Ever wondered what it’d be like to live the life of a stray cat out in the forest? Just me? Oh. Well, in Cattails you get to do just that, with it putting you in the shoe- I mean… paws, of a cat who joins a colony out in a mystical forest. With plenty of other cats around you and a mystery to unravel involving the Forest Guardian, there’s plenty to see and do in your new life.
It looks a little like an old-school RPG or something that’s come from RPG Maker, but Cattails is actually more of a life-sim. Think Stardew Valley but with cats and you’ll be on the right track. It actually makes for an enjoyable experience too, though it’s one that might be short-lived depending on how much joy you get from the routine-like cycle that the gameplay embraces.
You begin your life in Cattails as a cat of your own creation and there are some decent design tools in place to make your cat look exactly how you please. No matter your appearance though, your situation remains the same: you’ve been abandoned by your owners and end up alone in a strange forest. Fortunately, it’s not long before you meet another cat named Coco, who not only shows you the ropes as far as surviving as a stray is concerned but also leads you to one of three colonies that you can be a part of. Thus, begins your adventure as a cat…
As mentioned, Cattails is more of a sim than anything else, so you’ve got a lot of freedom in how you approach the game. There is a questline to follow that involves bringing sacrifices to the Forest Guardian (don’t worry – it’s not as grim as it sounds), but most of your fun will come from exploring the world and uncovering all of its little secrets. There are so many activities to take part in, cats to talk to, and resources to uncover, so you’ll never run out of things to do when out in the wild – it’s just a case of finding it all yourself with very minimal effort made by the game to direct the player.
Whilst you’re free to go out exploring though, you’ve got to look after your cat’s wellbeing if you want to survive. Your health and hunger will continually dwindle as you play the game, so you’ll have to keep on top of replenishing them. With your health, this involves collecting plants out in the environment, but your hunger is a bit more complicated. I mean, you can’t just live off plants after all, but actually have to hunt smaller animals like rabbits and mice.
Fortunately, hunting isn’t difficult in the game and just involves stalking your prey silently and picking the right moment to strike. Once caught, you can either consume them yourself or use them as a sacrifice to the Forest Guardian in order to progress the story. It’s all basic stuff and since you encounter creatures whilst out exploring anyway, it’s not too difficult to keep on top of your hunger.
Whilst you’re able to hunt smaller animals, there are also other cats out there who want nothing more than to get into a scrap – cats are known to be territorial creatures after all, so it’s no surprise to find that some will want you off their turf. Luckily, you’re a dab-paw at fighting in the game, and much like the hunting there are basic mechanics in place to protect yourself from any fighting felines.
Admittedly, the combat is probably Cattail’s weakest aspect. It all boils down to button mashing and just moving to avoid attacks, with very little required in the form of tactics. It almost felt like it was a little bit tacked on in a way and truth be told, you can pretty much avoid all combat instances if you prefer. You do earn experience points from it though, so it’s worth getting into a few catfights on your journey – even if they might be the least enjoyable part of the game.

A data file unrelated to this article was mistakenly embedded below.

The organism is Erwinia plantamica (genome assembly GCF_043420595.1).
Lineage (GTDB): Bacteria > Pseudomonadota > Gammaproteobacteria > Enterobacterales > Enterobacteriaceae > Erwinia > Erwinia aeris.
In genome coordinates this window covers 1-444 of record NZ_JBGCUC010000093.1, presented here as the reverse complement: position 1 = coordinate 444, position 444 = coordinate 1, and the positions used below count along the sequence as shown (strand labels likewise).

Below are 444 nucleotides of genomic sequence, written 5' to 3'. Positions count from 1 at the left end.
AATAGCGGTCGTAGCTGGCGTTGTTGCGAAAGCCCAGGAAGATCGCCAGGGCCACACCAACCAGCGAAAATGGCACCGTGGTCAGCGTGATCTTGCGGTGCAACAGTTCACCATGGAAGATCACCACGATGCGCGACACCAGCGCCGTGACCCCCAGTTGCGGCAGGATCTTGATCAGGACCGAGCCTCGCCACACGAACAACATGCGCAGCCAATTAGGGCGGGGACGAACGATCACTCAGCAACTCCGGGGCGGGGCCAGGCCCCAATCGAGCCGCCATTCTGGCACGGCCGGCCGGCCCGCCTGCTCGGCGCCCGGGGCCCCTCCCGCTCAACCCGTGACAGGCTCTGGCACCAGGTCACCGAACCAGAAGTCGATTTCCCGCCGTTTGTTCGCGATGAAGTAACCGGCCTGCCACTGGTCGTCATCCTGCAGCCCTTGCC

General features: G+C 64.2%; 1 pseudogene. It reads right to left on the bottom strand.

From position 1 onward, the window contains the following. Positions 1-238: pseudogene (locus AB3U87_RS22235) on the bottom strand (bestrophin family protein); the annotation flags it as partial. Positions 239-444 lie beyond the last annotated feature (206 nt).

Speaking about experience points, there’s a levelling up system in the game which allows you to upgrade your cat’s stats and earn new abilities. Most of the abilities are fairly simple in design (though fast-travel is ESSENTIAL), but the stat improvements give you a chance to shape your cat in a way that suits what you want to get from the game. Want to be the toughest cat around? Invest in your combat capabilities. Want to be fast? Go for speed. Or do you want to be good at catching fish? Swimming is the way to go. There are a surprising amount of stats to play around with and you’ll genuinely see the improvements, so it’s certainly worth taking the time to improve your cat’s skills.
Everything in Cattails comes together to make for a fairly basic experience, but there’s a lot more depth to the game if you go looking for it. Besides simply exploring the vast world and finding everything it has to offer, you can also romance other cats and make some kittens, earn the trust of colonies around you in order to visit their land, and even make your own colony eventually. Whilst the gameplay loop of looking after your cat and appeasing the Forest Guardian doesn’t do anything too exciting, that doesn’t mean there’s not a heck of a lot of stuff to do out in the open world. There’s even a day and night cycle in place as well as seasons that each host different creatures and tasks, whilst there are always events to take part in that offer small mini-games. You just never know what you might do next in the game, but you can always guarantee it makes for a jolly time.
That being said, the formulaic and repetitive approach that the game takes won’t be for everyone. Cattails doesn’t have the same depth as titles like Stardew Valley or Harvest Moon and it really won’t take long to see everything that it has to offer. Still, those who’re invested in their cat and colony will be able to have relaxing fun with the every-day tasks that the game offers, but those who expect more from their life-sims might find themselves done with the game after a few hours of play.
Developer: Falcon Development
Publisher: Falcon Development
Platform(s): Nintendo Switch (Reviewed), PC, Mac, Linux